COLLEGE PARK — The feeling Jesse Aniebonam had after Maryland's double-overtime win at Central Florida early last season was a little different than any he experienced in his first two years as a Terp.
It wasn't that he had three tackles for loss, including a sack. Or that his deflection in the second extra period at his team's 5-yard line was part of the defensive stand that set up the winning touchdown.
What Aniebonam enjoyed most was the sheer exhaustion he felt as well as the exhilaration of the road victory, which was Maryland's third straight win in what became a 4-0 start.
Part of it had to do with the fact that the Terps were missing Aniebonam's backup, Melvin Keihn (Gilman), who was left home for disciplinary reasons. It also was because of the fast-past offense that first-year Central Florida coach Scott Frost brought with him from Oregon.
"In terms of really pushing myself to the limit … I think I had over 90 snaps," Aniebonam recalled. "That day was really a test of how I know I can really push myself in terms of effort and accountability. That day was a real eye-opening day for me. It gave a glimpse of what I know I can do. That's something I still have to put into action."
Despite playing what coach DJ Durkin referred to last week as a "part-time" role in sharing the Buck linebacker spot with Keihn and Chandler Burkett, Aniebonam wound up leading the Terps with nine sacks and 14 tackles for loss. He also led all Big Ten linebackers whose teams played in a 3-4 defense with 30 quarterback pressures.
Durkin said he is expecting the 6-foot-3, 259-pound Aniebonam to play an expanded role when the regular season begins Sept. 2 at Texas.
"I think Jesse can and should be a dominant player," Durkin said. "If you look back to last year, he really was a part-time player for us and he would tell you that the snaps that he had, there's a lot he'd like to have back and do things differently. He was a productive player."
Aniebonam's growth during spring practice — what Durkin called "the best couple of months of his life in terms of his focus and training" — coincided with the arrival of new co-defensive coordinator and defensive line coach Jimmy Brumbaugh.
A former All-Southeastern Conference defensive tackle at Auburn, Brumbaugh has helped develop several future NFL players as a college coach, including Pittsburgh Steelers linebacker Bud Dupree and Ravens linebacker Za'Darius Smith at Kentucky, and Arizona Cardinals linebacker Chandler Jones at Syracuse.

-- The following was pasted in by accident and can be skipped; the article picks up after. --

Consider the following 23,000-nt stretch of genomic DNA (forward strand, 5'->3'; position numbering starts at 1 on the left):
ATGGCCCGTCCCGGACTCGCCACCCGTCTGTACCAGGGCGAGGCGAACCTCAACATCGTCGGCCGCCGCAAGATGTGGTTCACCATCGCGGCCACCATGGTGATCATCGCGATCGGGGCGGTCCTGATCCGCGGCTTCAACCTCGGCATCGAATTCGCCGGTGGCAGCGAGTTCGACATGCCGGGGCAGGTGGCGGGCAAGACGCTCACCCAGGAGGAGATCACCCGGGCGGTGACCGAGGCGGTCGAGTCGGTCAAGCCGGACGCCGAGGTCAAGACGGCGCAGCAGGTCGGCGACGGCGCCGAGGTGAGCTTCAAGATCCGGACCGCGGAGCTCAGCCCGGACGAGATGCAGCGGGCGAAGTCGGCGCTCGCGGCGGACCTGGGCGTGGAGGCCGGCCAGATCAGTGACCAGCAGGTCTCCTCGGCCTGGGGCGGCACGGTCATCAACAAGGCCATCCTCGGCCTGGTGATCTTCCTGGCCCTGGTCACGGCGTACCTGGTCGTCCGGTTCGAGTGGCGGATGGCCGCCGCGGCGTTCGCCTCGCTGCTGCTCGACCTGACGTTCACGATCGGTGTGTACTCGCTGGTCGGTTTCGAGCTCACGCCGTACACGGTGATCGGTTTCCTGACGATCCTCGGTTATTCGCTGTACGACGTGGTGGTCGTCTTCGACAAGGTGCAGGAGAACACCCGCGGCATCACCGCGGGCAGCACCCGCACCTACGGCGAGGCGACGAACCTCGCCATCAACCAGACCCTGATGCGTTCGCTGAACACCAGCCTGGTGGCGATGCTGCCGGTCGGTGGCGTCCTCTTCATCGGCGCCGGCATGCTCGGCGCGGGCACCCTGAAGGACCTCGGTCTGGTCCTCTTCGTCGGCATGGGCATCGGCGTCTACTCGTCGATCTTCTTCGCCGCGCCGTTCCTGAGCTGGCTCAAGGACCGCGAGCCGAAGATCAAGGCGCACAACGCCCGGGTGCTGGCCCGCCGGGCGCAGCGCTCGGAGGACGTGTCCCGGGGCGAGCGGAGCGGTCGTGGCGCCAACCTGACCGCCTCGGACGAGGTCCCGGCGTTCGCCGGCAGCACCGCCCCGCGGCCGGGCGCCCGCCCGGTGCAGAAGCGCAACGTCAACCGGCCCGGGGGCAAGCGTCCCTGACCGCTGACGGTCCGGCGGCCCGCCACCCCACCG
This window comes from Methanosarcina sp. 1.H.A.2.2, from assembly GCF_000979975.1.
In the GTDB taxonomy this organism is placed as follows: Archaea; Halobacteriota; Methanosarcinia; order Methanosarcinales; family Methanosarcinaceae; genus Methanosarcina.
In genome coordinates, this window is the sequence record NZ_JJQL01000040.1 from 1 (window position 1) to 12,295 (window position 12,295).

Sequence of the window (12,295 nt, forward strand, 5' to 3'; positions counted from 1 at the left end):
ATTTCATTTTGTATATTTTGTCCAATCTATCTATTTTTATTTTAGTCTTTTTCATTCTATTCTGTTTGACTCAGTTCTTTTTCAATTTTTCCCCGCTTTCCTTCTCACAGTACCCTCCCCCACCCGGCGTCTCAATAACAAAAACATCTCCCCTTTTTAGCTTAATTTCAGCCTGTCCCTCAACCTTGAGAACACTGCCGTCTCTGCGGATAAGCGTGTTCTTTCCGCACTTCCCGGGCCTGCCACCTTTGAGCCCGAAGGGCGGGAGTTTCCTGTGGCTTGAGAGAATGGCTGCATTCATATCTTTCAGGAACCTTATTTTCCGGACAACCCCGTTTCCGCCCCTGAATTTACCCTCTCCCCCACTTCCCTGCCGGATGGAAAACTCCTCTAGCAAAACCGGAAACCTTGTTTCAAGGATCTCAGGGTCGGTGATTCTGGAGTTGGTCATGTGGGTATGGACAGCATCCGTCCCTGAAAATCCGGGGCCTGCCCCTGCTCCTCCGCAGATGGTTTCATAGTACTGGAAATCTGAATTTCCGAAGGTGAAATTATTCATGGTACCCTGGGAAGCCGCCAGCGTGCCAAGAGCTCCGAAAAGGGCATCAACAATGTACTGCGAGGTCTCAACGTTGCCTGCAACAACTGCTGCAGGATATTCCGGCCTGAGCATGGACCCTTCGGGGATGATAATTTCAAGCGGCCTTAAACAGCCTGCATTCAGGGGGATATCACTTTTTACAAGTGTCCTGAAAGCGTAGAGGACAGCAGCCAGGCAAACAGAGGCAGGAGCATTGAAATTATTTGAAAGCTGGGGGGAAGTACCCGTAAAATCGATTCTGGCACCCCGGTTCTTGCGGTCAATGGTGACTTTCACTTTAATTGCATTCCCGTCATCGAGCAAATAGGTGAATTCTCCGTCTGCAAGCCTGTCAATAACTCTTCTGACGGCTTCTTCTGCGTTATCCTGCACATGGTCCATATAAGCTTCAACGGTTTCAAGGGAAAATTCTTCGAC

Brumbaugh said during spring practice that he can see the same type of potential in Aniebonam, comparing his "speed off the ball" to Dupree's.
As for the rest of the front seven, Brumbaugh said, "It's some good talent. They're really raw, but they understand how to do things, and that's where we're going with it. They want to work and they want to listen and that's important to me."
Durkin has noticed how Aniebonam "has really gravitated toward [Brumbaugh] and has seen how he can help him with some of the fundamentals and techniques he brought with him."
"We need to improve our pass rush on defense and [Aniebonam] can certainly help us," Durkin said.
Said Aniebonam: "He's a fast-paced worker, once we have that grasp [of fundamentals], he's moving onto the next thing. He's always keeping us busy, keeping our minds running. That's the best thing I like about him. He helps you have that mentality, to elevate your game to a point where it will really help us win games."
Asked the biggest difference going into this year's season opener compared to when he started the season opener a year ago against Howard, Aniebonam said, "It's definitely my focus."
"The only difference between being a good player and a great player is giving enough effort and having focus," he said. "As a senior and an older guy on the team, I feel like I have that steely-eyed focus that was lacking in areas. I'm going to need to be that guy."
Aniebonam is not only listening to and learning from Brumbaugh, whose brief pro career was spent in the short-lived XFL, but to a family member who had a long, distinguished career in the NFL.
Osi Umenyiora, a second cousin of Aniebonam, spent 12 years in the NFL, playing on two Super Bowl-winning teams with the New York Giants and earning first-team All-Pro honors in 2005.
In a recent conversation, Aniebonam said Umenyiora's main piece of advice was "focusing on one day at a time."
"He always tells me I can't think too far ahead," Aniebonam said. "In terms of what I want to do, it's all about effort. At the end of the day, I want to have my production right. He was an effort player himself. … You have to have ultimate effort all the time."
Aniebonam, who was a high four-star prospect out of Good Counsel, said he doesn't get caught up in his stats, as impressive as they were last season. He said he wants to play with more of a "savage mentality" this year.
"In terms of putting up those type of numbers, that's an individual thing that goes a long way, but I definitely want to elevate my game," Aniebonam said. "I feel like I've elevated my game already just in terms of my summer training, but collectively as a team we have to work together to get wins. That's the biggest thing."